Babies are more likely to mimic the behavior of people that they deem to be reliable, according to the study researchers.
Babies are famous for copying adults, but a new study shows that little ones carefully choose whether to imitate an adult's actions based on how credible they think the adult is.
For example, if an adult has previously displayed unreliable or dishonest behavior, the baby is less likely to mimic them, according to the study.
Researchers divided 60 babies between 13 months and 16 months into two groups. In the first group, "unreliable" experimenters looked inside a container while expressing excitement, and invited the babies to discover whether the box contained a toy or was empty. For that group's experiment, the box was empty. The second group had "reliable" experimenters, so when the babies copied the adults' enthusiastic behavior and looked inside the box, they found a toy.
In a second imitation task, each baby again observed the same experimenter that they had looked at during the box exercise. This time, the adult used her forehead instead of her hands to turn on a push-on light. The experimenter then watched to see whether the infant would copy her behavior.
The results showed that 61 percent of the infants in the "reliable" group imitated the irrational behavior of using their foreheads to turn on the light. By contrast, 34 percent of infants imitated the unreliable testers who had previously deceived them during the box task.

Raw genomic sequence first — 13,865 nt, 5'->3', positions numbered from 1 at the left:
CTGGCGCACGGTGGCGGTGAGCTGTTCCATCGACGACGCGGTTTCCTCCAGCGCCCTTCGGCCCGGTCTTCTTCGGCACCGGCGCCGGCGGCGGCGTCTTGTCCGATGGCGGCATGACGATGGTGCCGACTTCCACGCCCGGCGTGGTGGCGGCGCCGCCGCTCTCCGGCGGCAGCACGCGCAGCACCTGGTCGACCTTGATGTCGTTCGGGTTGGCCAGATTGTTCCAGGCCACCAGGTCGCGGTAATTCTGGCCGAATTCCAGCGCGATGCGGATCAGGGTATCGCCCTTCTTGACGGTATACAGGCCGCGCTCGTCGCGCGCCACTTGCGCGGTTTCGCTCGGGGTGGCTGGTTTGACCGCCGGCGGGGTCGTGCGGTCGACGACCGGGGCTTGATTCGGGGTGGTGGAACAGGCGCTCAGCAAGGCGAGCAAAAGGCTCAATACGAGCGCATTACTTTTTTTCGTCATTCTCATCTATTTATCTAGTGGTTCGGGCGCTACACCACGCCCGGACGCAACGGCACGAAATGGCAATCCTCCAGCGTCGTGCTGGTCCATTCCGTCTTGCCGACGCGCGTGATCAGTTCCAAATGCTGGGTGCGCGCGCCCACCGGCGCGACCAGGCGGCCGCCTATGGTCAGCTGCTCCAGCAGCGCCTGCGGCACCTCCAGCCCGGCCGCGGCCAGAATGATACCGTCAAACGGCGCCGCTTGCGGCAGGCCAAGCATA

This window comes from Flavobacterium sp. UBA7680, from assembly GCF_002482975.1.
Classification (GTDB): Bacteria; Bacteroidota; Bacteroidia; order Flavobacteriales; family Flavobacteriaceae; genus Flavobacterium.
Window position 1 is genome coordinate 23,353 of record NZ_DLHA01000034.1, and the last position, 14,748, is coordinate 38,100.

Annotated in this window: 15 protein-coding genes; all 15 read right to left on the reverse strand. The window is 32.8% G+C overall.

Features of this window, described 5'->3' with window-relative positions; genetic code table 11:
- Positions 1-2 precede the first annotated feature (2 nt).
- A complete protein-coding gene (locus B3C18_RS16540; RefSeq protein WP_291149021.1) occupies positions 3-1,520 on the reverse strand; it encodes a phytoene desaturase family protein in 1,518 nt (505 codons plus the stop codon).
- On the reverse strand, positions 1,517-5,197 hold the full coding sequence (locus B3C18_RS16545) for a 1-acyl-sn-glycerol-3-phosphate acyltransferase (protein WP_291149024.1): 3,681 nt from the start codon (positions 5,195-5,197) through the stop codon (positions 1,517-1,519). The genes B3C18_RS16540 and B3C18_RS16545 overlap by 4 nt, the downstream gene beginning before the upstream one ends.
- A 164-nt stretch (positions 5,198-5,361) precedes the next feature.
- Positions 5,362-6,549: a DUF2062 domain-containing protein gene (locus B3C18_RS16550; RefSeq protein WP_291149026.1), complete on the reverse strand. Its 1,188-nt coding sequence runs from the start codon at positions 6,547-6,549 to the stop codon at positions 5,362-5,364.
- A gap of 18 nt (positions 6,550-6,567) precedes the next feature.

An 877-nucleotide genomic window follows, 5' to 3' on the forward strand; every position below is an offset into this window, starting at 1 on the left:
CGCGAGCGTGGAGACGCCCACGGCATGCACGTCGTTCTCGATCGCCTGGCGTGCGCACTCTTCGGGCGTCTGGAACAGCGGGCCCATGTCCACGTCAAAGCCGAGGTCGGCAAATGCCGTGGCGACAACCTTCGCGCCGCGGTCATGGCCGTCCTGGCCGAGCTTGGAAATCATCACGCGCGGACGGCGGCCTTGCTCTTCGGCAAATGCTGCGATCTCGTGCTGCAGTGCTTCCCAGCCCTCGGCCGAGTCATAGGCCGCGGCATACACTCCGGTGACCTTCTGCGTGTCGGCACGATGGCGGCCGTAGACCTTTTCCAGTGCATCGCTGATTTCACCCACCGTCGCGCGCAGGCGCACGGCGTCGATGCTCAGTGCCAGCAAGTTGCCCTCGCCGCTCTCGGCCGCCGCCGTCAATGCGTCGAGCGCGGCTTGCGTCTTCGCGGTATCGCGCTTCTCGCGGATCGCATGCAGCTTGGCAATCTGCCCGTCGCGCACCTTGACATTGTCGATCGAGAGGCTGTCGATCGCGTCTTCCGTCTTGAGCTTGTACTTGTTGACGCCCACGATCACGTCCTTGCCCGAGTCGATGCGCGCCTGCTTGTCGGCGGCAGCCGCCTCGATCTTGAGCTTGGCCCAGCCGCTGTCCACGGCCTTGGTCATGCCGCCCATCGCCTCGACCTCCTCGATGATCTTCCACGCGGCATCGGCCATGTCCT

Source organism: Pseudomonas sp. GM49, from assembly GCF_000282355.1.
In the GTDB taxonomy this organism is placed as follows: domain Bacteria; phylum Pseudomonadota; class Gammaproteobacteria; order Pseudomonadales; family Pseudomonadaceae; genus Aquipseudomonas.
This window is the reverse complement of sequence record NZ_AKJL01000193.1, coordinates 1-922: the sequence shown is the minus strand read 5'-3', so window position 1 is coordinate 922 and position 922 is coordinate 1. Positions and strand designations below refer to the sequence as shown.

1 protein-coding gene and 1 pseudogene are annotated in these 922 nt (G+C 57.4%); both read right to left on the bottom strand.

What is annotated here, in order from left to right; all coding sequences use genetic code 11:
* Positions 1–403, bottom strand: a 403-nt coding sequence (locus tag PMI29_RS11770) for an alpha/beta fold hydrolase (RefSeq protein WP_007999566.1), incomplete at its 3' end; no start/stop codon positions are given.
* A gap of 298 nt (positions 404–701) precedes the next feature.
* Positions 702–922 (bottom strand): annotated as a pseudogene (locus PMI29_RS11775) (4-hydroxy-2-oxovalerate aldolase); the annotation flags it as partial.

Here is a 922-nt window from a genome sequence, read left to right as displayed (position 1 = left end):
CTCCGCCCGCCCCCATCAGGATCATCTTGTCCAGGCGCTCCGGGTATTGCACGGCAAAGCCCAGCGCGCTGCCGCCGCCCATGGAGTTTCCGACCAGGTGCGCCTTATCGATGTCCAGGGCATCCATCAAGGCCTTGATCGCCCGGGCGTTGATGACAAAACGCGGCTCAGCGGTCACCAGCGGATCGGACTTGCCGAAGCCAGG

"This shows infants will imitate behavior from a reliable adult," study researcher Ivy Brooker of the Concordia Department of Psychology said in a statement. "In contrast, the same behavior performed by an unreliable adult is interpreted as irrational or inefficient, therefore not worth imitating."
The findings are consistent with previous studies from the same laboratory that suggest babies are adept at detecting an adult's reliability based on their previous behavior. In 2007 Yale University researchers found that 10-month-olds and 6-month-olds are capable of judging a person's character and using that information to decide whom they'd prefer to hang out with.
"Like older children, infants keep track of an individual's history of being accurate or inaccurate and use this information to guide their subsequent learning," said study researcher Diane Poulin-Dubois, a professor in the Concordia Department of Psychology and member of the university's Centre for Research in Human Development. "Specifically, infants choose not to learn from someone who they perceive as unreliable."
The study was published in the April 2011 issue of the journal Infant Behavior and Development.